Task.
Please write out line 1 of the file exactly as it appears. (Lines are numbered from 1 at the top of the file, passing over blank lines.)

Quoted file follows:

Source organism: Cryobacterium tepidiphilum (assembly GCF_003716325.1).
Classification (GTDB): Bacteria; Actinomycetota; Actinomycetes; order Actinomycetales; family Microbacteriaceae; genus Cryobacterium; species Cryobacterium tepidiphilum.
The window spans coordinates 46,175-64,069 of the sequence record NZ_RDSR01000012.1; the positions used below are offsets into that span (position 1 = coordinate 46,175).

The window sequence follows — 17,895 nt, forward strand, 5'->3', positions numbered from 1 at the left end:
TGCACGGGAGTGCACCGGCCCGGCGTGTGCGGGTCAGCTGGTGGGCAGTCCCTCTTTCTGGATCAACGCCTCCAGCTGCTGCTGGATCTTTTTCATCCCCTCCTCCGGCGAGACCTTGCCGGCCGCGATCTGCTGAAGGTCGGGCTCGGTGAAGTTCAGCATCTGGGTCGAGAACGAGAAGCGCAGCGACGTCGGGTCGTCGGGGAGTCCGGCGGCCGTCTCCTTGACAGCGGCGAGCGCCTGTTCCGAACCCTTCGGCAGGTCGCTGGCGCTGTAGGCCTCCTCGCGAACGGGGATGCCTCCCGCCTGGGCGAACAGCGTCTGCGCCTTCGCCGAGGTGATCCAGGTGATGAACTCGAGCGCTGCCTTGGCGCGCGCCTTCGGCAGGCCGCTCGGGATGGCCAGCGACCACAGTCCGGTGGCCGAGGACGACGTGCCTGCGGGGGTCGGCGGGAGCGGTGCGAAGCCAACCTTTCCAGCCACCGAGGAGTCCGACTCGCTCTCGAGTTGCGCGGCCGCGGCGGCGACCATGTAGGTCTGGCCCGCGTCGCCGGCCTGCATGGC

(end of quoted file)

Source organism: Cryobacterium tepidiphilum (assembly GCF_003716325.1).